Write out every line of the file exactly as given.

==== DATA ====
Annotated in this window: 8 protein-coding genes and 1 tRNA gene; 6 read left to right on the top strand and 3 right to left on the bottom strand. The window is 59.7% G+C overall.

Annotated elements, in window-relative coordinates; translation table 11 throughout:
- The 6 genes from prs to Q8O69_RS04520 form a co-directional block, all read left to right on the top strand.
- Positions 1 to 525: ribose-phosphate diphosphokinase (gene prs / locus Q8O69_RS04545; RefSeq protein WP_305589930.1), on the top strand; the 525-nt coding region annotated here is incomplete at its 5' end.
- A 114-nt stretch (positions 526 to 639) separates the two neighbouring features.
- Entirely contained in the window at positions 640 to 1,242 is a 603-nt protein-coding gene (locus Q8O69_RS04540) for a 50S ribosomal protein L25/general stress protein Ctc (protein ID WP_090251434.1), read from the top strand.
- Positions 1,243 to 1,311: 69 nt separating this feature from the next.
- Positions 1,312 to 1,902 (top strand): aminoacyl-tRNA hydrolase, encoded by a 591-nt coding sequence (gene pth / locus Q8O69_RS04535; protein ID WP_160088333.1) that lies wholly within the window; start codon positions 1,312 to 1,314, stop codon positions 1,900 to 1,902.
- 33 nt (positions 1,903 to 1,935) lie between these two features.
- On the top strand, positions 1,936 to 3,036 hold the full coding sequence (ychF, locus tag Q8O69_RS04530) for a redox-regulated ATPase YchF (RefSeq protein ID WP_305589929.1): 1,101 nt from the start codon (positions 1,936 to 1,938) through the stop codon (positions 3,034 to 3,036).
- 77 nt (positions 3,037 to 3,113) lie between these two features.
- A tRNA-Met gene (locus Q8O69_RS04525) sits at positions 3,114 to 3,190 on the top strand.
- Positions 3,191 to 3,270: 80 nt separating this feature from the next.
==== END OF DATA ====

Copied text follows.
Annotated in this window: 8 protein-coding genes and 1 tRNA gene; 6 read left to right on the top strand and 3 right to left on the bottom strand. The window is 59.7% G+C overall.

Annotated elements, in window-relative coordinates; translation table 11 throughout:
- The 6 genes from prs to Q8O69_RS04520 form a co-directional block, all read left to right on the top strand.
- Positions 1 to 525: ribose-phosphate diphosphokinase (gene prs / locus Q8O69_RS04545; RefSeq protein WP_305589930.1), on the top strand; the 525-nt coding region annotated here is incomplete at its 5' end.
- A 114-nt stretch (positions 526 to 639) separates the two neighbouring features.
- Entirely contained in the window at positions 640 to 1,242 is a 603-nt protein-coding gene (locus Q8O69_RS04540) for a 50S ribosomal protein L25/general stress protein Ctc (protein ID WP_090251434.1), read from the top strand.
- Positions 1,243 to 1,311: 69 nt separating this feature from the next.
- Positions 1,312 to 1,902 (top strand): aminoacyl-tRNA hydrolase, encoded by a 591-nt coding sequence (gene pth / locus Q8O69_RS04535; protein ID WP_160088333.1) that lies wholly within the window; start codon positions 1,312 to 1,314, stop codon positions 1,900 to 1,902.
- 33 nt (positions 1,903 to 1,935) lie between these two features.
- On the top strand, positions 1,936 to 3,036 hold the full coding sequence (ychF, locus tag Q8O69_RS04530) for a redox-regulated ATPase YchF (RefSeq protein ID WP_305589929.1): 1,101 nt from the start codon (positions 1,936 to 1,938) through the stop codon (positions 3,034 to 3,036).
- 77 nt (positions 3,037 to 3,113) lie between these two features.
- A tRNA-Met gene (locus Q8O69_RS04525) sits at positions 3,114 to 3,190 on the top strand.
- Positions 3,191 to 3,270: 80 nt separating this feature from the next.